8. Yeah baby!! I was a one-time committed Microsoft man (even have a plaque from Seattle as a Charter member Microsoft Certified Solution Developer). Now, there's not a bit of closed source software on my PC. Now, my laptop boots in a fifth of the time, the software works, the documents and files are transferable and my productivity is better than ever. I even carry Latex on a stick to produce high-quality presentations for project bids, for example. My Regional Authority are a long way from this but GOOD LUCK in bringing the benefits of Open Source to education.I am using: Ubuntu Linux operating system – Firefox browser – Thunderbird mail – Filezilla for FTP – GnuCash for finance – Gedit / Miketex for formal (Latex) documents – OpenOffice for word processing, spreadsheets and presentations – Audacity for making audio – WordPress, Joomla, Drupal and MediaWiki for websites – Crimson Editor – Azureus for torrents – Amarok for music – VLC player for audio and video.All of it far superior to anything developed under the proprietary software development model (which I worked under for 25 years). It's better quality, better supported, and morally superior.Oh, and it's free of licence fees.

  9. I'm not a programmer and understand almost nothing about code. But I just came across this interesting variation on the philosophy of OpenSource: <a href=” http://www.opednews.com/articles/Free-Energy-an… Energy and the Open Source Energy Movement: “There are persons working in the U.S. Patent office, who have come forward with information regarding how free energy devices are often “stolen” or suppressed by the government…. This has been reported on by long-time Patent Office employee Thomas Valone, PhD, to have happened to over 4,000 patent filings. Once a patent request is filed in the United States, it is automatically and immediately studied carefully by scientists and engineers working within the Pentagon. .. Enter the Open Source Energy Movement. Herein lies the answer to the above roadblocks to bringing new energy devices into the mainstream; at least until the patent laws change. The answer is simple: Don’t attempt to patent your device: “Open Source” it with full disclosure and documentation.”PS Thanks to you and commentes for pushing Linux and variants. One day, I'll take the plunge.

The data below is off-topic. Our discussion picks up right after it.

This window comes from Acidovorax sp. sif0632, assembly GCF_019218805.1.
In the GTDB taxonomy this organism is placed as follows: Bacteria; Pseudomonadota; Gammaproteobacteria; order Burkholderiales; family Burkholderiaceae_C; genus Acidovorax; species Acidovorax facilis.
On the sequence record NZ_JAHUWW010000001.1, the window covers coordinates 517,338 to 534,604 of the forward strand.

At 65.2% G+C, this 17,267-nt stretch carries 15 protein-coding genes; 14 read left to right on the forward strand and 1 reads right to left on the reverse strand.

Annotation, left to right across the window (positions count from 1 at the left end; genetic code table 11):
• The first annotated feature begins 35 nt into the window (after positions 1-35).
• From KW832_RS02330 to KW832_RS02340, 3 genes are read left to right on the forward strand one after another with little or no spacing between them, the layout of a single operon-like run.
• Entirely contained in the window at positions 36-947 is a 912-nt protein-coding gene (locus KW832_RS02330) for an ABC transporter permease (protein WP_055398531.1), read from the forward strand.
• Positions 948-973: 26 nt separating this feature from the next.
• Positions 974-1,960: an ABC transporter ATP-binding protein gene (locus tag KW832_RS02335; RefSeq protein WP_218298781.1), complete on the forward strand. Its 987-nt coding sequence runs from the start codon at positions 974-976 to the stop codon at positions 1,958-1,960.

10. Interesting, Marc! Devious, aren't they? I'd recommend 'taking the plunge'as you put it. Perhaps not with the whole operating system (i.e. Linux) atfirst, but certainly with some OSS applications. :-)

  11. This is an important and interesting article and one of the first times I’ve seen what I think is the REAL argument being put forward.

    One can debate the total cost of ownership estimations for FLOSS vs proprietary software but I think that misses the point.

    The point is an ideological one. Open Source Software treats software as knowledge – similar to scientific knowledge or other forms of knowledge, that enhance the human condition by being shared. One of the primary goals of education.

    Proprietary Software sees software as product. Something that is sold for the profit of the producer. This is fundamentally at odds with the philosophy of education.

    Debates about whether or not to use Microsoft in a school, I think, are analogous to debating whether the school library should only stock books from a single publisher.

  12. This is an important and interesting article and one of the first times I've seen what I think is the REAL argument being put forward.One can debate the total cost of ownership estimations for FLOSS vs proprietary software but I think that misses the point.The point is an ideological one. Open Source Software treats software as knowledge – similar to scientific knowledge or other forms of knowledge, that enhance the human condition by being shared. One of the primary goals of education.Proprietary Software sees software as product. Something that is sold for the profit of the producer. This is fundamentally at odds with the philosophy of education. Debates about whether or not to use Microsoft in a school, I think, are analogous to debating whether the school library should only stock books from a single publisher.